Alternatives to Federation, then and now

Media release: Tuesday, 1 September 2009

Former premier of South Australia John Bannon will examine the state of federalism, past and present, including the problems facing the Murray–Darling river system, in the National Archives' Constitution Founders Lecture in Adelaide.

Dr Bannon will have a special focus on colourful politician Charles Cameron Kingston (1859–1908), one of the great figures in Australian political history. Kingston was premier of South Australia from 1893 to 1899, helped draft the Australian Constitution and was later a member of the first federal parliament. 

Kingston was a hot-tempered man, who once proposed a pistol duel in Adelaide's Victoria Square, but he was also a passionate social reformer who often clashed with South Australia's conservative establishment.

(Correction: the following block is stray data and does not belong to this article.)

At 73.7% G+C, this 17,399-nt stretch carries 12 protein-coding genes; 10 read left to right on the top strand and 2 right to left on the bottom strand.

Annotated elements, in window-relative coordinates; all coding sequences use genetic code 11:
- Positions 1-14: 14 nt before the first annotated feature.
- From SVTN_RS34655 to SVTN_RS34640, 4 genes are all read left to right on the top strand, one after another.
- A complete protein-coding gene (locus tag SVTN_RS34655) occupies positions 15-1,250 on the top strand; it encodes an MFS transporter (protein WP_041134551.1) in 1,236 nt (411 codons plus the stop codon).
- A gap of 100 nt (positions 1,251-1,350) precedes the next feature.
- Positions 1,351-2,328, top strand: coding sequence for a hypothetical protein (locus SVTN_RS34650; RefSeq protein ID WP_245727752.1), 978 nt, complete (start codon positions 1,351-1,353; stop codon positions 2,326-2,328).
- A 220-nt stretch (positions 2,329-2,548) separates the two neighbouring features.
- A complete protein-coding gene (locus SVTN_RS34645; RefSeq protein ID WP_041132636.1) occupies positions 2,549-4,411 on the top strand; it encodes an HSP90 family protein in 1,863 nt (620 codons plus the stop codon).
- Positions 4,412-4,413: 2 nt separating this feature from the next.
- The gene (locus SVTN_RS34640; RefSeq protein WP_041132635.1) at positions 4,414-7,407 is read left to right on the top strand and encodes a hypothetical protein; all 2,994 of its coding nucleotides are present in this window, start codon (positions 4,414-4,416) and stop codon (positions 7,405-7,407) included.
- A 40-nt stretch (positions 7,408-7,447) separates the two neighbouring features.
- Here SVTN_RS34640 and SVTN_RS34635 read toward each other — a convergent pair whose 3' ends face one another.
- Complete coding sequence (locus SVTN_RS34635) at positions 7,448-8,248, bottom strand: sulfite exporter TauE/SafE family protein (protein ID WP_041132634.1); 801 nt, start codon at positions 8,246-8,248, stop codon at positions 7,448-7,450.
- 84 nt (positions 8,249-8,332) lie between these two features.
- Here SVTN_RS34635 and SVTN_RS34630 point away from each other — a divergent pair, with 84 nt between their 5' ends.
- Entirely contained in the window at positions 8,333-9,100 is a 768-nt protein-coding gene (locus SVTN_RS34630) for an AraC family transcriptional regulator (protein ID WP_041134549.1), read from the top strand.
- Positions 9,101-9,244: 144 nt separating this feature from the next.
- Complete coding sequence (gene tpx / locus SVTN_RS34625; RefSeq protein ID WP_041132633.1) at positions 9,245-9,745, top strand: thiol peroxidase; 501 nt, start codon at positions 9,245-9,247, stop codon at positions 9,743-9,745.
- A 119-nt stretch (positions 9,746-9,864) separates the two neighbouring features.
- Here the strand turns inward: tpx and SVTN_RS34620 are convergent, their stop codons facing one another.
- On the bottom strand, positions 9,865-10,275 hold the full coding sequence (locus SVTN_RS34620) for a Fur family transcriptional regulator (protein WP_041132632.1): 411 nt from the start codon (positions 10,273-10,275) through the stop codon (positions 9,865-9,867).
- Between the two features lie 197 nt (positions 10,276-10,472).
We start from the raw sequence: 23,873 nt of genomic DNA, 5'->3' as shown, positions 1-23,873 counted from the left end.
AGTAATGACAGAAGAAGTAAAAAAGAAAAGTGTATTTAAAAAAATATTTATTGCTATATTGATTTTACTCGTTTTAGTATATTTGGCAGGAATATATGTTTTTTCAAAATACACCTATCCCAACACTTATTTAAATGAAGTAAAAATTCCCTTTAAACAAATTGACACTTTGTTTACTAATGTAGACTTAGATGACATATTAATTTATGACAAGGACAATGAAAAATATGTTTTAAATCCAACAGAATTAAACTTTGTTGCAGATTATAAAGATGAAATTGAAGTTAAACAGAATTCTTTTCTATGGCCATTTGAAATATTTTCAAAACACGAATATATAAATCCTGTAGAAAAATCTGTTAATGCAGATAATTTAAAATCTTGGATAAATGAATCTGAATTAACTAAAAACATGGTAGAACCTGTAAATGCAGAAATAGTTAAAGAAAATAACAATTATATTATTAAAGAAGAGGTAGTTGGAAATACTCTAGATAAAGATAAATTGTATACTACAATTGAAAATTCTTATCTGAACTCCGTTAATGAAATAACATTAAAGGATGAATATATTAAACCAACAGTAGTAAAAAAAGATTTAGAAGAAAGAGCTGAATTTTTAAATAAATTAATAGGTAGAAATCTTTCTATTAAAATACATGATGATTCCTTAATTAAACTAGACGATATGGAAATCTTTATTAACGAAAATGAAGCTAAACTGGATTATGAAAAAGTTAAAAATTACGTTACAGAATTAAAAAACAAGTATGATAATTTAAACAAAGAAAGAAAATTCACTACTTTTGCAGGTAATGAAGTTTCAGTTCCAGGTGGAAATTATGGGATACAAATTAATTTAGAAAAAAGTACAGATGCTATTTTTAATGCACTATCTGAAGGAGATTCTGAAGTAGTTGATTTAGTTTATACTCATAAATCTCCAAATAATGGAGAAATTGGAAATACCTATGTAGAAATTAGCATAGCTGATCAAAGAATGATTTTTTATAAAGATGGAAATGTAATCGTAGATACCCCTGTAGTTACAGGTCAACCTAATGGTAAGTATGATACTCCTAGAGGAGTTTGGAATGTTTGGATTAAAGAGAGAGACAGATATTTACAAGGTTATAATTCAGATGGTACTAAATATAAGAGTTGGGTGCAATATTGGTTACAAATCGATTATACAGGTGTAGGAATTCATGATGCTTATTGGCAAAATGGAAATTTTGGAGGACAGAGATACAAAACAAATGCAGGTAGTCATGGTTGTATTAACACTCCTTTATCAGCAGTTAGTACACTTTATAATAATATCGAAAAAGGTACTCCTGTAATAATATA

John Bannon entered the South Australian parliament in 1977 and was premier from 1982 to 1992. After politics he obtained a PhD in history at Flinders University.  He is currently an Adjunct Professor in Law at Adelaide University and President of the History Council of South Australia.

The Constitution Founders lecture series celebrates the Australian Constitution, its origins in the States, and the role of the founders in the formation of the Australian nation.

The National Archives has the original Australian Constitution on permanent display, and provides access to a range of documents to assist Australians to understand and debate their heritage and democracy.

When: Thursday 3 September, 6.00pm
Where: The House of Assembly Chamber, Parliament of South Australia, North Terrace, Adelaide.
Note: The lecture is booked out but media representatives are welcome to attend – please phone Enid Woodley on (08) 8409 8400.

Copyright National Archives of Australia 2017